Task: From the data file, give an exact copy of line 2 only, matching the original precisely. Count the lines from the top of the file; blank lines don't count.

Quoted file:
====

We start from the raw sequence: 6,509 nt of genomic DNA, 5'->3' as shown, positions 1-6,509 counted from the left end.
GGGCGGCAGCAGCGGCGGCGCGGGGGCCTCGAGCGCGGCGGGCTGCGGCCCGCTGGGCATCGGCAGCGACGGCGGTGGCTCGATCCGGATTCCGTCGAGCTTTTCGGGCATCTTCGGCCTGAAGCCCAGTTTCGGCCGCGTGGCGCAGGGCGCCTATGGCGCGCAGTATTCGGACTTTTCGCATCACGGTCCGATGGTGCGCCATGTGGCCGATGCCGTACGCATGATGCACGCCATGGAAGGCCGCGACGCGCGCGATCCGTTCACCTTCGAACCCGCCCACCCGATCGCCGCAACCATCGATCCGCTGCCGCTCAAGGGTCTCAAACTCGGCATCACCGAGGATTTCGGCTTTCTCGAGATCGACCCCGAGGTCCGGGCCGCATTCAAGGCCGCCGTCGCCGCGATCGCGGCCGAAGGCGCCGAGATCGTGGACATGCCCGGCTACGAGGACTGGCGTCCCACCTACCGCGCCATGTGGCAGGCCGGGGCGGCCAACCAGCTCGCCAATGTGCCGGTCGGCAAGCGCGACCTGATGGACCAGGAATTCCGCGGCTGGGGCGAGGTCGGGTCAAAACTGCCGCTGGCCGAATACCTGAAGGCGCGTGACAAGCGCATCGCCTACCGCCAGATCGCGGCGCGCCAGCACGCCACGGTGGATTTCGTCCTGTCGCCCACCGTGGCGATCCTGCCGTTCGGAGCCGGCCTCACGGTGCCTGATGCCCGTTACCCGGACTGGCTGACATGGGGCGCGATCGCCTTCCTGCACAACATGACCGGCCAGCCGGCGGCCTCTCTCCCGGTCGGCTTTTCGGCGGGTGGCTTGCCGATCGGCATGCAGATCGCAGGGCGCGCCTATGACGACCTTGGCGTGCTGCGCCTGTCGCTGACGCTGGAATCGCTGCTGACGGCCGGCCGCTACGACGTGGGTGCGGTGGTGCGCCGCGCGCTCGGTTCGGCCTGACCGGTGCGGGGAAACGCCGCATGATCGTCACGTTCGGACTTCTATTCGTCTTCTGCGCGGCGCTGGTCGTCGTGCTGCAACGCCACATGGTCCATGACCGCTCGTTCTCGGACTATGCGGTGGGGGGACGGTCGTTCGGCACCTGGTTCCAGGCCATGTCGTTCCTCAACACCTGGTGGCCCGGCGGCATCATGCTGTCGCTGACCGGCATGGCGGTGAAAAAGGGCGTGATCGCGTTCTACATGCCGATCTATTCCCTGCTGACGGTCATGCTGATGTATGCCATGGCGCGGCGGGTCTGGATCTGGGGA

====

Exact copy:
GGGCGGCAGCAGCGGCGGCGCGGGGGCCTCGAGCGCGGCGGGCTGCGGCCCGCTGGGCATCGGCAGCGACGGCGGTGGCTCGATCCGGATTCCGTCGAGCTTTTCGGGCATCTTCGGCCTGAAGCCCAGTTTCGGCCGCGTGGCGCAGGGCGCCTATGGCGCGCAGTATTCGGACTTTTCGCATCACGGTCCGATGGTGCGCCATGTGGCCGATGCCGTACGCATGATGCACGCCATGGAAGGCCGCGACGCGCGCGATCCGTTCACCTTCGAACCCGCCCACCCGATCGCCGCAACCATCGATCCGCTGCCGCTCAAGGGTCTCAAACTCGGCATCACCGAGGATTTCGGCTTTCTCGAGATCGACCCCGAGGTCCGGGCCGCATTCAAGGCCGCCGTCGCCGCGATCGCGGCCGAAGGCGCCGAGATCGTGGACATGCCCGGCTACGAGGACTGGCGTCCCACCTACCGCGCCATGTGGCAGGCCGGGGCGGCCAACCAGCTCGCCAATGTGCCGGTCGGCAAGCGCGACCTGATGGACCAGGAATTCCGCGGCTGGGGCGAGGTCGGGTCAAAACTGCCGCTGGCCGAATACCTGAAGGCGCGTGACAAGCGCATCGCCTACCGCCAGATCGCGGCGCGCCAGCACGCCACGGTGGATTTCGTCCTGTCGCCCACCGTGGCGATCCTGCCGTTCGGAGCCGGCCTCACGGTGCCTGATGCCCGTTACCCGGACTGGCTGACATGGGGCGCGATCGCCTTCCTGCACAACATGACCGGCCAGCCGGCGGCCTCTCTCCCGGTCGGCTTTTCGGCGGGTGGCTTGCCGATCGGCATGCAGATCGCAGGGCGCGCCTATGACGACCTTGGCGTGCTGCGCCTGTCGCTGACGCTGGAATCGCTGCTGACGGCCGGCCGCTACGACGTGGGTGCGGTGGTGCGCCGCGCGCTCGGTTCGGCCTGACCGGTGCGGGGAAACGCCGCATGATCGTCACGTTCGGACTTCTATTCGTCTTCTGCGCGGCGCTGGTCGTCGTGCTGCAACGCCACATGGTCCATGACCGCTCGTTCTCGGACTATGCGGTGGGGGGACGGTCGTTCGGCACCTGGTTCCAGGCCATGTCGTTCCTCAACACCTGGTGGCCCGGCGGCATCATGCTGTCGCTGACCGGCATGGCGGTGAAAAAGGGCGTGATCGCGTTCTACATGCCGATCTATTCCCTGCTGACGGTCATGCTGATGTATGCCATGGCGCGGCGGGTCTGGATCTGGGGA